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Opinion: Jeffrey Burrill’s rehabilitation compounds the original scandal of his sin

Burrill, who resigned in July 2021 as General Secretary of the USCCB, clearly wanted a hidden life, and now he should have one. Instead, he has been restored to public ministry.

Archbishop JosÈ H. Gomez of Los Angeles, president of the U.S. Conference of Catholic Bishops, looks on as Msgr. Jeffrey D. Burrill, USCCB general secretary, reads a message to Pope Francis June 16, 2021, at the USCCB headquarters in Washington during the opening of the bishops' three-day virtual spring meeting. Msgr. Burrill resigned his post July 20, 2021, amid "impending media reports alleging possible improper behavior." In announcing the resignation, Archbishop Gomez said the claim "did not include allegations of misconduct with minors." (CNS photo/Bob Roller)

The late Sir Roger Scruton once wrote about the “religious imposter” Tartuffe, an archetypal character from a play by the seventeenth-century French comedic playwright Molière. “Tartuffe is not simply a hypocrite,” Scruton said, “who pretends to ideals that he does not believe in. He is a fabricated person, who believes in his own ideals since he is just as illusory as they are.” The infinite avatars we can create behind the apps on our screens make our true selves easier to ignore; and among Christian leaders, these fakers prop up a culture of deceit that leads to systemic failure.

In July 2021, Catholics learned about the secret life of Monsignor Jeffrey Burrill, who resigned as General Secretary of the United States Conference of Catholic Bishops, after it came to light that he was a frequent user of the gay hook-up app, Gridr. At the time, there was legitimate disagreement in the Catholic world surrounding the investigation and publicizing of Burrill’s moral failures.

But whether we should know about Burrill’s misdeeds is now beside the point. We know. And less than a year after Burrill’s demise, his bishop, The Most Reverend William Patrick Callahan, announced Burrill would be returning to public ministry as Parochial Administrator of St. Teresa of Kolkata Parish in the Diocese of La Crosse, Wisconsin.

While we should all rejoice for Burrill to be reconciled to Christ and the Church, we should also be appalled to see him leading the people of God at the altar and in the pulpit again. We all understand that priests are in short supply, but we will just have to soldier on without men like Monsignor Burrill at the altar.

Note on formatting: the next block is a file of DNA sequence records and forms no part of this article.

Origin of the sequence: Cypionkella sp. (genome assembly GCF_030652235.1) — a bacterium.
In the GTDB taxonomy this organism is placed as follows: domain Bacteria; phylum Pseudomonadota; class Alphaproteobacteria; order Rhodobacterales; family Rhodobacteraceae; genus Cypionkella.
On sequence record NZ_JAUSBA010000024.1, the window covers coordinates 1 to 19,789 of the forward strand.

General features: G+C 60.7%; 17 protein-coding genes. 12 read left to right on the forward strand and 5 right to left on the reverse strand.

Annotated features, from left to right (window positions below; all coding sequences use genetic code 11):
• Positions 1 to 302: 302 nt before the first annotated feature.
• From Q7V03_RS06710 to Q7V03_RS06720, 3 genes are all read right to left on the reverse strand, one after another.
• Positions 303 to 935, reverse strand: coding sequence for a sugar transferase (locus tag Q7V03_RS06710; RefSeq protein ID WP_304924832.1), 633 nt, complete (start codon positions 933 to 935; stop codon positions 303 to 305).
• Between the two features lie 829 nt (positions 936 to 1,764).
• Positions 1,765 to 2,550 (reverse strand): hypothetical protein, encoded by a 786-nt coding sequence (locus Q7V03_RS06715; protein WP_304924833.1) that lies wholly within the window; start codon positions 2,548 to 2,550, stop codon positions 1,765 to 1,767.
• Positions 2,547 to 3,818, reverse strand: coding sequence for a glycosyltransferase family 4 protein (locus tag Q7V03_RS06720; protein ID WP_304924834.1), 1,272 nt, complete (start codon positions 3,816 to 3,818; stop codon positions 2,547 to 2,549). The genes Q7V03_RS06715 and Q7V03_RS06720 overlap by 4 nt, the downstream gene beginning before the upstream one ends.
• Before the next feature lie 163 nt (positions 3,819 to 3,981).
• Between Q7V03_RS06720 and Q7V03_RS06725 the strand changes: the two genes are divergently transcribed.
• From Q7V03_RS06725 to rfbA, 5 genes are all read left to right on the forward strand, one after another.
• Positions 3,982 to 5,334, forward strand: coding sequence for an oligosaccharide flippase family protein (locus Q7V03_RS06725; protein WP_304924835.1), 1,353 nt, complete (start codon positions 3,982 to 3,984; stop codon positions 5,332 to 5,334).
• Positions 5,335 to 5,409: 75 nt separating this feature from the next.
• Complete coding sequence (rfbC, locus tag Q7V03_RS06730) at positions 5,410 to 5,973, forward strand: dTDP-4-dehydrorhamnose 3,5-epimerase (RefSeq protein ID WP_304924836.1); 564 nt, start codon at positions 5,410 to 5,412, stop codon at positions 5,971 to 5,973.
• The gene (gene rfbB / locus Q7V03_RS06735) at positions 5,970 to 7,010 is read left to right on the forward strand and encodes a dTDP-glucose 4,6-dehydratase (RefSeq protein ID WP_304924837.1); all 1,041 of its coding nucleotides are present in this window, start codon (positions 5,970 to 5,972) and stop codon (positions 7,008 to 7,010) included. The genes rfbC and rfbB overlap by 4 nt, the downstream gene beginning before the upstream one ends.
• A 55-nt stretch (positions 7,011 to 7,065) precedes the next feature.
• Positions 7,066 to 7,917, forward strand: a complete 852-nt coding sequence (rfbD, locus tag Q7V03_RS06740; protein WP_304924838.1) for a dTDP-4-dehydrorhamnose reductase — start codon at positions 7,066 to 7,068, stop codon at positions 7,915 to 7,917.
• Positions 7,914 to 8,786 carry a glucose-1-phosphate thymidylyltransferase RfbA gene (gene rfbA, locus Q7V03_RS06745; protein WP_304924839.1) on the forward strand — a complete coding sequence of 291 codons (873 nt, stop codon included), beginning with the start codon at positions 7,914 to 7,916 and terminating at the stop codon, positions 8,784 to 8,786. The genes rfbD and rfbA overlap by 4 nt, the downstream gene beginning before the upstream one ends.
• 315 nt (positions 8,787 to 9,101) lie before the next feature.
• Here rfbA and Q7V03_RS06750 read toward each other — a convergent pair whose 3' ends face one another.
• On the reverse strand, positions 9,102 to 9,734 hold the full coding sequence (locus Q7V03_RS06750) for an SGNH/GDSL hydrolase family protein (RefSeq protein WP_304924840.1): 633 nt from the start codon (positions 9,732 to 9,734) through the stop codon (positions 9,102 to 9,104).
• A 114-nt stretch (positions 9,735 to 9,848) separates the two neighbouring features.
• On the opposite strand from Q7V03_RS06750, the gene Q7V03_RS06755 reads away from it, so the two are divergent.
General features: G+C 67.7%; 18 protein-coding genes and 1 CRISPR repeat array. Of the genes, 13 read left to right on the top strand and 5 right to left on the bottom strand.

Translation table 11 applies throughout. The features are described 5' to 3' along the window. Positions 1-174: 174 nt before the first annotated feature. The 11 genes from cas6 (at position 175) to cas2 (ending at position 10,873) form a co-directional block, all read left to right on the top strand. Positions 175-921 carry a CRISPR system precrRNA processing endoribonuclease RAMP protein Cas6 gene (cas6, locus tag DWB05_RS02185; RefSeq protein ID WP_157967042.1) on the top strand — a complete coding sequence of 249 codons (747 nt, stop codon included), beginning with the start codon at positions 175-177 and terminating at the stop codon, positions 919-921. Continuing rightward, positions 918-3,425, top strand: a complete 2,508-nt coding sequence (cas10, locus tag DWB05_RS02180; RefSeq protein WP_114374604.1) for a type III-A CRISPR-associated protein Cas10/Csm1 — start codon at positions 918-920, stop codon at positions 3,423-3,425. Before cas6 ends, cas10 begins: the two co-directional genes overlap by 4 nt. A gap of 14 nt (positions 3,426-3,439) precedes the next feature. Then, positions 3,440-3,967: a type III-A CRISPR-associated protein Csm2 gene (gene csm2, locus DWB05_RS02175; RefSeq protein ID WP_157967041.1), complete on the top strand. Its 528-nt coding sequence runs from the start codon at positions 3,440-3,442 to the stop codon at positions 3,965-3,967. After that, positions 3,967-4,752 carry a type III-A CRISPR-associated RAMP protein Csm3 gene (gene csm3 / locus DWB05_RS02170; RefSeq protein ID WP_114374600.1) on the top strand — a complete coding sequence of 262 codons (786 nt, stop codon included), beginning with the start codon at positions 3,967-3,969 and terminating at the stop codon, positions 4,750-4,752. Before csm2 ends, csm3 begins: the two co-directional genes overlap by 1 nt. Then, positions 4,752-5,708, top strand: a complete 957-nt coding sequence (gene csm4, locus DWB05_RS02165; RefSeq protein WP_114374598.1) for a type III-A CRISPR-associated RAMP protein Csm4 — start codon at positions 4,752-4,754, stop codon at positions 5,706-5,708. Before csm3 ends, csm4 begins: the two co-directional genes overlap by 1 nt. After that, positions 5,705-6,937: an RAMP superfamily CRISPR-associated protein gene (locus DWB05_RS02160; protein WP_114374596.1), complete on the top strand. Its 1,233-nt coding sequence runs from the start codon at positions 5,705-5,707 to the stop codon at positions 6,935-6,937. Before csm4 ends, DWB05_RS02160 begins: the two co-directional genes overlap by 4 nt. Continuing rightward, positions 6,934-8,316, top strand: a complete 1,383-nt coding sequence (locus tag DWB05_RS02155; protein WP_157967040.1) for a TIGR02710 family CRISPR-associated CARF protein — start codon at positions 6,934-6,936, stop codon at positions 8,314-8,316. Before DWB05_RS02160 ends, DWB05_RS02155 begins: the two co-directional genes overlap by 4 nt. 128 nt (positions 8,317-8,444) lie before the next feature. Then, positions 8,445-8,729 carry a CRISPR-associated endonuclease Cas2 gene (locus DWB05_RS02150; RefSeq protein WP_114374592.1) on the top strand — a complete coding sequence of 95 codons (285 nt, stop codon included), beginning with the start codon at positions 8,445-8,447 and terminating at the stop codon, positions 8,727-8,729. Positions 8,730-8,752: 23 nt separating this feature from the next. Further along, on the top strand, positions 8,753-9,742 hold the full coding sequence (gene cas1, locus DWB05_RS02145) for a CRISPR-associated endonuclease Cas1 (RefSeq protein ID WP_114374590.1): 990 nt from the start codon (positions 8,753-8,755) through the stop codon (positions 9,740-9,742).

I have never met Jeffrey Burrill, and I doubt he is a full-blown imposter. But he was a key player among the most influential people in the Church, all while presenting a false self. And because the truth about Burrill’s character came out, we now unfortunately have a more vivid picture of a Church whose hierarchy can be a smokescreen for double-living and manipulation. Burrill’s return to priestly ministry is a clear sign that the noxious fog of clericalism is only getting thicker. And for this reason, it does not take a conspiracy theorist to wonder how many more men like Burrill have not gotten caught, or have gotten caught and no one cared, or have even been encouraged in their sins by fellow clergy who have similar secrets.

Burrill’s sins are a revelation, and his rehabilitation as a pastor compounds the scandal. Everyone sins, yes, including every priest. But not everyone leads a secret life of vice, and priests must not. Burrill’s fall should remind us that we deserve real men as priests – that is, men who embrace their God-givenness, seek accountability to live in reality, and shun the pride of ecclesiastical success. Where our clergymen fail, it is a strange blessing of our digital age that we may very well find out about it in ways we may never have before. The secrecy must end.

As a former minister myself, and as a man, I understand all too well the perils that beset men called by God to great work. But I now sit in the congregation with ordinary men and women who are desperate to find hope amid hardship, to balance aggression with kindness, desire with discipline, and courage with wisdom. We need to learn chastity, and we can’t have leaders who are hypocritical about it.

But more importantly, we cannot live with a hierarchy that is indifferent to it. We need strong leaders who empower us to bring our own phoniness to light and to bear whatever consequences may come of it so that we may learn to accept the gift of eternal life with Christ.